"Newsworthy does not necessarily go to the worthy," proclaimed Dean Rotbart.
We had just started Day One of the incredibly intriguing Academy course, "Newsroom Confidential," taught by Dean, a Pulitzer Prize-nominated journalist for the Wall Street Journal, and I was already awestruck by how inaccurate conventional wisdom is in regards to the world of Public Relations.
Rotbart's session was truly an eye-opening experience. Throughout the two-day course, Dean's ideas continued to scream "Local Quality," although I'm pretty sure he had never heard of TRIZ. Like most of the great minds, Dean was applying these principles unconsciously. Below is just one of his insights into the PR world:
Know Me or No Me
By Dean Rotbart
I borrowed the headline for this column, 'Know Me or No Me,' from the March 2002 edition of Continental Airlines' in-flight magazine.
The catchy title caught my attention on a recent speaking trip to New York, where the subject of my remarks, as it often is, was how companies and executives can get more positive news stories written and broadcast about them.
Based on all the money and staff resources that large publicly held companies devote to media relations, you'd think they'd be awash in positive press. Most aren't.
Indeed, getting good press is seldom directly correlated to the size of the wallet you are willing to empty on public relations firms, PR newswires, fancy schmancy press kits or even high-paid media consultants such as me. When it comes right down to it, Know Me or No Me, is really the complete answer to successful media relations.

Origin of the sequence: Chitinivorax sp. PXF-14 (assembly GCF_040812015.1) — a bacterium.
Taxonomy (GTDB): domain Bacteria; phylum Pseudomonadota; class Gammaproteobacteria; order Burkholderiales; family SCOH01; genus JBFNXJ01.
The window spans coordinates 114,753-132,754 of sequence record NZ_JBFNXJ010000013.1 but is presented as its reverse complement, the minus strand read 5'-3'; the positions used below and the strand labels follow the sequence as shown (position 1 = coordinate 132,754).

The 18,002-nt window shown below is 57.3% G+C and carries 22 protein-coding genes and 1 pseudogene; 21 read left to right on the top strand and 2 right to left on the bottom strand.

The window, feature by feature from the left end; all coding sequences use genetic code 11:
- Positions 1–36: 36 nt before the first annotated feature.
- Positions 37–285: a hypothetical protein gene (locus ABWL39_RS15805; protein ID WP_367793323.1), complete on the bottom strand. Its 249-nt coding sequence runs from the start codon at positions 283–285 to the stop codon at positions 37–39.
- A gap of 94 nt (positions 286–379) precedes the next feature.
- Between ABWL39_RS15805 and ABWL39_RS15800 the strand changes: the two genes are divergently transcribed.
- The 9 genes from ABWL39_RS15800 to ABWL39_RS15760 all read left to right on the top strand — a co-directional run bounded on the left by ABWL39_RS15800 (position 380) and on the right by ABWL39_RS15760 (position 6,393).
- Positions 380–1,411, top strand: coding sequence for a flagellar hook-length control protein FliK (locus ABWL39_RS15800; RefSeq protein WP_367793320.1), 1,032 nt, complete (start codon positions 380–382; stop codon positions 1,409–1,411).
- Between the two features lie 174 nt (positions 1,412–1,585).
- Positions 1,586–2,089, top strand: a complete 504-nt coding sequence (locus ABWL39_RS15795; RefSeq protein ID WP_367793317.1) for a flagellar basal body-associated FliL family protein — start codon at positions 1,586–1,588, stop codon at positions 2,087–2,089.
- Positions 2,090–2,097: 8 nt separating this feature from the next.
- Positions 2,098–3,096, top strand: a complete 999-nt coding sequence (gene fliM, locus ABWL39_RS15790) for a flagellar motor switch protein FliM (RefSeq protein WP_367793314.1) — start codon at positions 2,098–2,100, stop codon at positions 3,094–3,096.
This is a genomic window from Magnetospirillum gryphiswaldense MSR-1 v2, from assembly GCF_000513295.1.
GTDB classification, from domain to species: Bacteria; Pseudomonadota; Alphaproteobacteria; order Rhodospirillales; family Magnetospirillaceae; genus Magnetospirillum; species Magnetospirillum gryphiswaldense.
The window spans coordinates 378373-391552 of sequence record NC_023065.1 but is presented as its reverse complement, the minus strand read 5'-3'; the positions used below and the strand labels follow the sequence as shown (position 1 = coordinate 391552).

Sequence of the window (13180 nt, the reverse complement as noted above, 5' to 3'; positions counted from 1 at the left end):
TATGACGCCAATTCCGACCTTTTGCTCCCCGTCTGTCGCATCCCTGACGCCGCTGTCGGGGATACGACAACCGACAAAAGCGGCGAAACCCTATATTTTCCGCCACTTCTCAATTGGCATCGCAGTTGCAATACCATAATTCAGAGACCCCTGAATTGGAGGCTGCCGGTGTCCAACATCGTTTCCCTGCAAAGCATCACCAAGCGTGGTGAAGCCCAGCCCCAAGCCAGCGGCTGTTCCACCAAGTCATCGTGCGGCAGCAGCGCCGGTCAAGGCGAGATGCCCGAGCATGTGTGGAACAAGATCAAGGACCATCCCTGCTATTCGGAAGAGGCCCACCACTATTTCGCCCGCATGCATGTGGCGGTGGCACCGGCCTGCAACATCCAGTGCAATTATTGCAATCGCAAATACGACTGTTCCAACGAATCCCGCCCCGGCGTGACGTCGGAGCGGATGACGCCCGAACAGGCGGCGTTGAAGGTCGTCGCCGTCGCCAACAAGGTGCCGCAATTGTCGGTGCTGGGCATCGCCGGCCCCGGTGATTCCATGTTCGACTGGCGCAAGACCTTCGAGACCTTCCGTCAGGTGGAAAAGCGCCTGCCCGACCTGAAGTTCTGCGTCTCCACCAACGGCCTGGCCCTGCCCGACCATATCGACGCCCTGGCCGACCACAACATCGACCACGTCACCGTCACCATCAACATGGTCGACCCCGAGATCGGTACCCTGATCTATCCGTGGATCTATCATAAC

Companies and PR agencies seldom take the time to really get to know the news organizations and journalists who they are pitching. Communications executives are so busy doing PR the wrong way, they can't make the time to do it right.
But media relations is a misnomer.
Good press, in reality, is built on one-to-one relationships. What the rest of the "media" think doesn't count.
When you have a story you'd like to place with a national news organization, you only have to make two correct decisions to succeed.
1) Which news organization is most likely to WANT this story? (Not which news organizations do I most want to cover my story?)
2) Which reporter at the correct news organization is most likely to WANT this story? (Not which reporter would I most like to have cover this story?)
That is it! Everything you need to know to succeed at media relations. Know Me or No Me. The rest, as they say, is commentary.
As I mentioned previously, Dean's wisdom relates directly to Local Quality.
Local Quality involves changing an object, system, or service so that the product has different features in different environments. As Dean explained, the best press releases are tailored to the publication and the journalist. The writer understands their audience's likes and dislikes, and in the case of the press release, the initial audience is the reporter or editor. Although the press release is written with the ultimate goal of distribution to the masses, the release must first make its way past the gatekeeper. To accomplish this, the Local Quality of the release must appeal to the gatekeeper.